The Genius of Fr. Schall

Always illuminating, Fr. James V. Schall, S.J.  is a philosopher/priest who like Justin the Martyr might find wisdom in Eric Voegelin’s comment that “ . . . Christianity is not an alternative to philosophy, it is philosophy itself in its state of perfection; the history of the . . . . Continue Reading »

Unity through Beauty

Longtime readers know of my obsession with mathematical beauty, so it should come as no surprise to find me hopping up and down most eagerly and pointing you towards Matthew Milliner’s very immodest proposal in Public Discourse. My only quibble with the article is that the proportion of . . . . Continue Reading »

Faith, hope and love: virtues or functions?

This term I have been teaching Ancient & Mediaeval Political Theory, a course that is crosslisted between the philosophy and political science departments at Redeemer. Yesterday we heard two fine student presentations on Thomas Aquinas’ writings on the virtues (Summa Theologica Ia-IIae, qq. . . . . Continue Reading »

The Elephant in the Room

There I was, quietly chuckling over Bryan Caplan and Robin Hanson’s back and forth (and forth ) on the reasonableness of cryonics, when somebody decided to bring Derek Parfit into things . Says Julian: In reality, our ordinary way of talking about this leads to a serious mistake that Robin . . . . Continue Reading »

Americans Don’t Get Religion

Rod Dreher is concerned about certain trends in law enforcement . He quotes Reul Marc Gerecht saying: For the FBI, religion remains a much too sensitive subject, much more so than the threatening ideologies of yesteryear. Imagine if Maj. Hasan had been an officer during the Cold War, regularly . . . . Continue Reading »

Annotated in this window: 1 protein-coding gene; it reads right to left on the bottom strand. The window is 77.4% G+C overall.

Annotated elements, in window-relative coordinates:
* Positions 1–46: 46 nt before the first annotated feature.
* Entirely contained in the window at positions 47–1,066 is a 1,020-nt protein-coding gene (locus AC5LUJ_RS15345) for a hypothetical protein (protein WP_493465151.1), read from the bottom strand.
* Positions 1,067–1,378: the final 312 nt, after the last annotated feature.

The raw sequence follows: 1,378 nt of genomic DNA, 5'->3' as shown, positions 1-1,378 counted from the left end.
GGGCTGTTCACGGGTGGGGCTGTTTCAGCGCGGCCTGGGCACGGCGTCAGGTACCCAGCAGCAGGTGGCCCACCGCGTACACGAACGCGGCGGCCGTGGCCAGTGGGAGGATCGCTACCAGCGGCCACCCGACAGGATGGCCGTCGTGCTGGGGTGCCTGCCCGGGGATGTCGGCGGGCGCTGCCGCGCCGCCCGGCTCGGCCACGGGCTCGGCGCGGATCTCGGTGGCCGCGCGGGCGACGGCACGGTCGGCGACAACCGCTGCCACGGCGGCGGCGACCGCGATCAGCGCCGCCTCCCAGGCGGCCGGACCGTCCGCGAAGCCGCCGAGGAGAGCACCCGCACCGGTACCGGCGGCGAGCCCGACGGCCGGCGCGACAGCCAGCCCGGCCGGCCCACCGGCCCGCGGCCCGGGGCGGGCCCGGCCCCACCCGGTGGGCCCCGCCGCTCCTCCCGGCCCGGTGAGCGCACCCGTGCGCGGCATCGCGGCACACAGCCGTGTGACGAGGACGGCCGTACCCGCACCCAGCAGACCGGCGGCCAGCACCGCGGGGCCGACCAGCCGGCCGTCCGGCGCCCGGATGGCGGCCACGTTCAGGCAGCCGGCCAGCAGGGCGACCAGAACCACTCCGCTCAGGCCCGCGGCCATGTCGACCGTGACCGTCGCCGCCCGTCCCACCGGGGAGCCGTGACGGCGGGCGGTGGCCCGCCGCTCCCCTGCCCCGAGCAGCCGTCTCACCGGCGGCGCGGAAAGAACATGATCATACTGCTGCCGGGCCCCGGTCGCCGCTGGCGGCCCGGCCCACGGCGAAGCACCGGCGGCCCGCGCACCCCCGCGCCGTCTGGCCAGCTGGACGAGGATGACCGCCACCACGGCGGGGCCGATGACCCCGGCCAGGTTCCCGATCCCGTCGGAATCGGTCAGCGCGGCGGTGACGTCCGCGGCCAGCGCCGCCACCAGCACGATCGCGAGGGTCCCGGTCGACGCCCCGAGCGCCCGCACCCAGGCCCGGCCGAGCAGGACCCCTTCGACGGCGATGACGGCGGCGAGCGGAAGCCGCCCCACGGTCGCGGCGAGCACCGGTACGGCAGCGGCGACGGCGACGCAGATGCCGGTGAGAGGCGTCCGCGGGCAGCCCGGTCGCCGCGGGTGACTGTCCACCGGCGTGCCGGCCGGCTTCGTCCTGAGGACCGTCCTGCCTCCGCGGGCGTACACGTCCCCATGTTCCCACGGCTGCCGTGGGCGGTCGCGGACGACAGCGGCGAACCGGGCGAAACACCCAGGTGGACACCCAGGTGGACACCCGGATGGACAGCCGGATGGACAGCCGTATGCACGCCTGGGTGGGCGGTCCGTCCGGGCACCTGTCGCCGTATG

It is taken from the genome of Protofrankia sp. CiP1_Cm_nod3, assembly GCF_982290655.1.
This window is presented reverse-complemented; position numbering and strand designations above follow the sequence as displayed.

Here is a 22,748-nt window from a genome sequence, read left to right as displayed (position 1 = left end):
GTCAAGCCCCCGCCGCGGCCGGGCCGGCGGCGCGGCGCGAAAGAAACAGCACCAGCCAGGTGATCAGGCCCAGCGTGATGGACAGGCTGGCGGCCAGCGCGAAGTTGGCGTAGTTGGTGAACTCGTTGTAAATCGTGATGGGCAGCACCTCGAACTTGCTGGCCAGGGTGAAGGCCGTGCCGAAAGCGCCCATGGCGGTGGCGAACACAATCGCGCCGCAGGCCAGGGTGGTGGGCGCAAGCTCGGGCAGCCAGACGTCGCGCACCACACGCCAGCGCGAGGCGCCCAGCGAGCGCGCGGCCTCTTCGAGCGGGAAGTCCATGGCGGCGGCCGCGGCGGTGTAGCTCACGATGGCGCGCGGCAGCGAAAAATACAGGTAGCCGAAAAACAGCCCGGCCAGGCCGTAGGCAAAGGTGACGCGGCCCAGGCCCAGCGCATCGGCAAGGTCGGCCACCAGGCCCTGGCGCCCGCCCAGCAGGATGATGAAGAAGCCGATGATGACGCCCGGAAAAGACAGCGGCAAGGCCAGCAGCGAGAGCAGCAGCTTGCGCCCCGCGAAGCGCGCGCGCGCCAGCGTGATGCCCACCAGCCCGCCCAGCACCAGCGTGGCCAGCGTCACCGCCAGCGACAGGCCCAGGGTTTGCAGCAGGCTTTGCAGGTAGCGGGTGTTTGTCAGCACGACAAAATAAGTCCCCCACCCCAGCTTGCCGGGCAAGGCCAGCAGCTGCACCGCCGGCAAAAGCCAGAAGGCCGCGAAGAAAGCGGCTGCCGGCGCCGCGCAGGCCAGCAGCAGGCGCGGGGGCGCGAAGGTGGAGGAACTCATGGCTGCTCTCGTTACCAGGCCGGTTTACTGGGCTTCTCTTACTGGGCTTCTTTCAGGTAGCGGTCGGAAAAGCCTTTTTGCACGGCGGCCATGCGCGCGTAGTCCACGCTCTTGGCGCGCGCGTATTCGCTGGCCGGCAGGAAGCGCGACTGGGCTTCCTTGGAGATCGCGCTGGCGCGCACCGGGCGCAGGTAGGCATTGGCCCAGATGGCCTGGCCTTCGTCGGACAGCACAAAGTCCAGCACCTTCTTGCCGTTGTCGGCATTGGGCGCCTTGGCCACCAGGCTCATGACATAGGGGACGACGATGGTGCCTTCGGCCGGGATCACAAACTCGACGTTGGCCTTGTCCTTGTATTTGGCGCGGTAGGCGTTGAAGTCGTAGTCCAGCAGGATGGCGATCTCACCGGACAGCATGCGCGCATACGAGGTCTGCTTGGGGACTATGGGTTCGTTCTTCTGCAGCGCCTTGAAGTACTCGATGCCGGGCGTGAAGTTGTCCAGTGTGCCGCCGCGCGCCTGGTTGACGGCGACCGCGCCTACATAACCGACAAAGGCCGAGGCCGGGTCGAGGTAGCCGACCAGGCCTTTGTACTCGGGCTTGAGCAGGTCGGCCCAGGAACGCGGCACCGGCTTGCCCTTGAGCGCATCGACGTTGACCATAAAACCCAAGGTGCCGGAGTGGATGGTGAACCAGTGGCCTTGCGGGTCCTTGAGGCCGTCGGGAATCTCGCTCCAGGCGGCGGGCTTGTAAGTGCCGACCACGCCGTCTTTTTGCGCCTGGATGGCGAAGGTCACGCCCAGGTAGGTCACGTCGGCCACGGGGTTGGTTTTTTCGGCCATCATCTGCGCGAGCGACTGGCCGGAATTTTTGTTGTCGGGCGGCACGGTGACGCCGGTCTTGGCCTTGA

Culture, Anti-Culture, and Lists

The list is the origin of culture. It’s part of the history of art and literature. What does culture want? To make infinity comprehensible. It also wants to create order — not always, but often. And how, as a human being, does one face infinity? How does one attempt to grasp the . . . . Continue Reading »

Nu-Paganism Watch

Exciting news from the Bayside City Council elections : the Queens Tribune reported that a conservative Republican was running a strong race in the 19th district and had a chance to win in the overwhelmingly Democratic city. But this was a conservative Republican with a difference: Dan Halloran is . . . . Continue Reading »

What’s in a Word?

I must confess that I wasn’t entirely expecting Conor to go in the direction that he did in his reply to my question for him about l’Affaire Latimer. In this case, I think the people is a very well-defined concept. It refers to all the citizens of the United States of America. The same . . . . Continue Reading »

Not History but Novelty

Michael Gerson’s latest column bemoans the death of historical meaning in our personal romantic narrative. It’s true that the therapeutic historicism that still seems to undergird a lot of popular culture — people telling their stories to one another — is actually being . . . . Continue Reading »